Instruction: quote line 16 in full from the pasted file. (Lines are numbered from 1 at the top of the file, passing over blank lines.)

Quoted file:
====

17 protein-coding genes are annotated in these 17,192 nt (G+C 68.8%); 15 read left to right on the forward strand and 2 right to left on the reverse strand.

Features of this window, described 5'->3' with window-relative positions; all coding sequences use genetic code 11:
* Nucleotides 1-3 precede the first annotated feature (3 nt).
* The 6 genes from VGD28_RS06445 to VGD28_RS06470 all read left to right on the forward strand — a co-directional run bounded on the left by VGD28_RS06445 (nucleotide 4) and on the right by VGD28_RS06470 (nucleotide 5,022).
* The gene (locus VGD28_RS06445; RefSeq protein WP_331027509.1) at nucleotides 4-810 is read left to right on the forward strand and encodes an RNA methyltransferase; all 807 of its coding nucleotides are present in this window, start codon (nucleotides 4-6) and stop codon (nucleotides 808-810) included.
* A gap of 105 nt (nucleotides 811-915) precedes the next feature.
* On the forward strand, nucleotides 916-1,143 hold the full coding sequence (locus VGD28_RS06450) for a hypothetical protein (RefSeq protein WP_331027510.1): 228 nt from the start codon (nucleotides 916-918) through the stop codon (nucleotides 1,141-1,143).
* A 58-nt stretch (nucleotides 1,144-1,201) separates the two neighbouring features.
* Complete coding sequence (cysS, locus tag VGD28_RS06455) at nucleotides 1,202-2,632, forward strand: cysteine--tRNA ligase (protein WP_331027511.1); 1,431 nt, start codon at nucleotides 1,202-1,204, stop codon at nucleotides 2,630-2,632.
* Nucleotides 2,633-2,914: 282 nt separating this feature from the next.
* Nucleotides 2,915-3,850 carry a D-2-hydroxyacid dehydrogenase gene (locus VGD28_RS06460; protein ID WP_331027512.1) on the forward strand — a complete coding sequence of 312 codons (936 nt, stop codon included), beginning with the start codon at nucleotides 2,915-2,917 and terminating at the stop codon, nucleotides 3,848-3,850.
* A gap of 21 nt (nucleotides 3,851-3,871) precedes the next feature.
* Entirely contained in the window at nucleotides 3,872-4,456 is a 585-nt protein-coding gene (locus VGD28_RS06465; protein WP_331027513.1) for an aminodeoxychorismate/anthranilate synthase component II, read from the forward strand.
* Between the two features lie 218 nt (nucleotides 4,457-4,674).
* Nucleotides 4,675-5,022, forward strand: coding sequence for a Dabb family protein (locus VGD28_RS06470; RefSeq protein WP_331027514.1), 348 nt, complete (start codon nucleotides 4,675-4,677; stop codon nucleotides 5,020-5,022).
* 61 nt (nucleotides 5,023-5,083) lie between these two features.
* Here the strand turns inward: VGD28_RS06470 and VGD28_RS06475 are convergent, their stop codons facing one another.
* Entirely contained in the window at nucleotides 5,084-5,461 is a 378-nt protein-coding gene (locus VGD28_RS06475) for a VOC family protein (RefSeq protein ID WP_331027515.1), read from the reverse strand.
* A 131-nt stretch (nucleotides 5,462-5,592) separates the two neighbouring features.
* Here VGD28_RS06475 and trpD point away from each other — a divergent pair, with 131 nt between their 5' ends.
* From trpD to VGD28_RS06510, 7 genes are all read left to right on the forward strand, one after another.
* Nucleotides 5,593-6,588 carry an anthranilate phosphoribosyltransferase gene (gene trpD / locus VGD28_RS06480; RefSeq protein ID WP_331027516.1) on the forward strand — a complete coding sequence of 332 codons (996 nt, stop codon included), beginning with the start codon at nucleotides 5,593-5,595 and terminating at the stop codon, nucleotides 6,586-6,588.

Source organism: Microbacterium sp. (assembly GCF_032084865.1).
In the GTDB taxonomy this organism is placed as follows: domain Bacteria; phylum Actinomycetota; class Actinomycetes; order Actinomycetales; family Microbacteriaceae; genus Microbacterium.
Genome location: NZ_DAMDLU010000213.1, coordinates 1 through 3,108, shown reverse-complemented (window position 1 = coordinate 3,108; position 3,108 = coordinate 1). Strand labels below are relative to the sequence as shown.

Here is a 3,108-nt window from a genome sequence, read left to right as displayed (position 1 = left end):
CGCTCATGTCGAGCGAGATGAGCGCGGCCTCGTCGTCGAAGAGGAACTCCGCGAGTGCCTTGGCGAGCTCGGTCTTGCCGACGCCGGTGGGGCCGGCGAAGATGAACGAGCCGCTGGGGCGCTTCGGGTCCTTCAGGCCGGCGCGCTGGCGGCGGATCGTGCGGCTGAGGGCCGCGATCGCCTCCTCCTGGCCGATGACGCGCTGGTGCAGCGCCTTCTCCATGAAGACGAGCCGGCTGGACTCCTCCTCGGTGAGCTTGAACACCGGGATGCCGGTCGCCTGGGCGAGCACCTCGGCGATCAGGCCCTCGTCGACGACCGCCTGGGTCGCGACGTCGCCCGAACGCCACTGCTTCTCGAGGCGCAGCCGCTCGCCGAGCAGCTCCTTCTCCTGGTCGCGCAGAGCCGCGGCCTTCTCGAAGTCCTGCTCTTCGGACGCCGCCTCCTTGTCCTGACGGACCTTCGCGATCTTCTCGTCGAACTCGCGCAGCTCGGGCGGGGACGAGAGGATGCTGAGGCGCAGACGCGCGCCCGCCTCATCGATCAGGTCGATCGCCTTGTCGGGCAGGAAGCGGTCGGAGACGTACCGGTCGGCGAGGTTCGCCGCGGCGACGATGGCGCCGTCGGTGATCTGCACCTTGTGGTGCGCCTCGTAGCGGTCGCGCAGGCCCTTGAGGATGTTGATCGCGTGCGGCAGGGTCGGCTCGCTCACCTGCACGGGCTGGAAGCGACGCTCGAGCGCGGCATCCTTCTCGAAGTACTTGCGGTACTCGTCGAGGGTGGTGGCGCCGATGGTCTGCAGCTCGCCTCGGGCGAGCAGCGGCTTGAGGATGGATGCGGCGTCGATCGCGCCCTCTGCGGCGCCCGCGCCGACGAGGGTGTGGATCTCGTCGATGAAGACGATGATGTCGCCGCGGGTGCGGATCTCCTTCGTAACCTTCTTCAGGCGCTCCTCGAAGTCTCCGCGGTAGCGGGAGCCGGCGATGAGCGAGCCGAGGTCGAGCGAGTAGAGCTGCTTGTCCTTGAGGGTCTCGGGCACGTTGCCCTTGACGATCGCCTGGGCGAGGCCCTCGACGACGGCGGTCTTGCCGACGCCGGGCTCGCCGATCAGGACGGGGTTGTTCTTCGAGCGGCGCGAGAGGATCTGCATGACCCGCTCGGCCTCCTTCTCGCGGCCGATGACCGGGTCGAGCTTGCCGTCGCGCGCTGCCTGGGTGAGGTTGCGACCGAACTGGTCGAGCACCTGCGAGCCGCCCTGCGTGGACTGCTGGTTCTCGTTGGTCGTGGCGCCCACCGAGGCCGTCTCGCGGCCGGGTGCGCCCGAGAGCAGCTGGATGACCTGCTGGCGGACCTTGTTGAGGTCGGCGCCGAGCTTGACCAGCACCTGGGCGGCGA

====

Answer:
* 61 nt (nucleotides 5,023-5,083) lie between these two features.